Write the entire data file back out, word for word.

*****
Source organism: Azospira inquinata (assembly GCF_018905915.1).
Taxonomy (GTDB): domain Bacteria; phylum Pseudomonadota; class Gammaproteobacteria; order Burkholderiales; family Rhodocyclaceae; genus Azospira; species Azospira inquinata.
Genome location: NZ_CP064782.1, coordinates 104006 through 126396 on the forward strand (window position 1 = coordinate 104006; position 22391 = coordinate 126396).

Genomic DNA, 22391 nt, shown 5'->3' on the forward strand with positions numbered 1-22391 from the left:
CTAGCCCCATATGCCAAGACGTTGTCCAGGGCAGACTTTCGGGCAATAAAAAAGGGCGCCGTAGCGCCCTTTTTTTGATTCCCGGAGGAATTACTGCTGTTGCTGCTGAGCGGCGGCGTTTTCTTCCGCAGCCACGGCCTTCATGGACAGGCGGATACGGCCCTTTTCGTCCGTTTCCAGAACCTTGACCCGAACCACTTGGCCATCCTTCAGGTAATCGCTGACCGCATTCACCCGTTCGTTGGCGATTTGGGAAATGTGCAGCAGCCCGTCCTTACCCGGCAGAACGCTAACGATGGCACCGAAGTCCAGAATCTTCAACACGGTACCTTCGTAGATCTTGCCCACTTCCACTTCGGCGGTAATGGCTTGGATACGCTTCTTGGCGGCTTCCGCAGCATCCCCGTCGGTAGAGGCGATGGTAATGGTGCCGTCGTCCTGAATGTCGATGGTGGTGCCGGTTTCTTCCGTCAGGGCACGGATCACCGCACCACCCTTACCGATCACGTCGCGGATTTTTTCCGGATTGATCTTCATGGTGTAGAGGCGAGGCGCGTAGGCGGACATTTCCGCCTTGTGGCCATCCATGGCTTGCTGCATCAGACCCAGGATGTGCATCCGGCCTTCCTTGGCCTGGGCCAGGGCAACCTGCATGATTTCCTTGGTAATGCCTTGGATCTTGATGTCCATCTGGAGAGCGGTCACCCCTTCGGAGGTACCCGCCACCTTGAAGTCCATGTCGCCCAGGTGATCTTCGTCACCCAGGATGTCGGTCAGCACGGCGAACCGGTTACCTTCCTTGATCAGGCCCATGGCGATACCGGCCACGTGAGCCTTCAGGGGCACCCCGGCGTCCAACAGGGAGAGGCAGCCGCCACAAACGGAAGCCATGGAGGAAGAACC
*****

Source organism: Azospira inquinata (assembly GCF_018905915.1).
Taxonomy (GTDB): domain Bacteria; phylum Pseudomonadota; class Gammaproteobacteria; order Burkholderiales; family Rhodocyclaceae; genus Azospira; species Azospira inquinata.
Genome location: NZ_CP064782.1, coordinates 104006 through 126396 on the forward strand (window position 1 = coordinate 104006; position 22391 = coordinate 126396).

Genomic DNA, 22391 nt, shown 5'->3' on the forward strand with positions numbered 1-22391 from the left:
CTAGCCCCATATGCCAAGACGTTGTCCAGGGCAGACTTTCGGGCAATAAAAAAGGGCGCCGTAGCGCCCTTTTTTTGATTCCCGGAGGAATTACTGCTGTTGCTGCTGAGCGGCGGCGTTTTCTTCCGCAGCCACGGCCTTCATGGACAGGCGGATACGGCCCTTTTCGTCCGTTTCCAGAACCTTGACCCGAACCACTTGGCCATCCTTCAGGTAATCGCTGACCGCATTCACCCGTTCGTTGGCGATTTGGGAAATGTGCAGCAGCCCGTCCTTACCCGGCAGAACGCTAACGATGGCACCGAAGTCCAGAATCTTCAACACGGTACCTTCGTAGATCTTGCCCACTTCCACTTCGGCGGTAATGGCTTGGATACGCTTCTTGGCGGCTTCCGCAGCATCCCCGTCGGTAGAGGCGATGGTAATGGTGCCGTCGTCCTGAATGTCGATGGTGGTGCCGGTTTCTTCCGTCAGGGCACGGATCACCGCACCACCCTTACCGATCACGTCGCGGATTTTTTCCGGATTGATCTTCATGGTGTAGAGGCGAGGCGCGTAGGCGGACATTTCCGCCTTGTGGCCATCCATGGCTTGCTGCATCAGACCCAGGATGTGCATCCGGCCTTCCTTGGCCTGGGCCAGGGCAACCTGCATGATTTCCTTGGTAATGCCTTGGATCTTGATGTCCATCTGGAGAGCGGTCACCCCTTCGGAGGTACCCGCCACCTTGAAGTCCATGTCGCCCAGGTGATCTTCGTCACCCAGGATGTCGGTCAGCACGGCGAACCGGTTACCTTCCTTGATCAGGCCCATGGCGATACCGGCCACGTGAGCCTTCAGGGGCACCCCGGCGTCCAACAGGGAGAGGCAGCCGCCACAAACGGAAGCCATGGAGGAAGAACC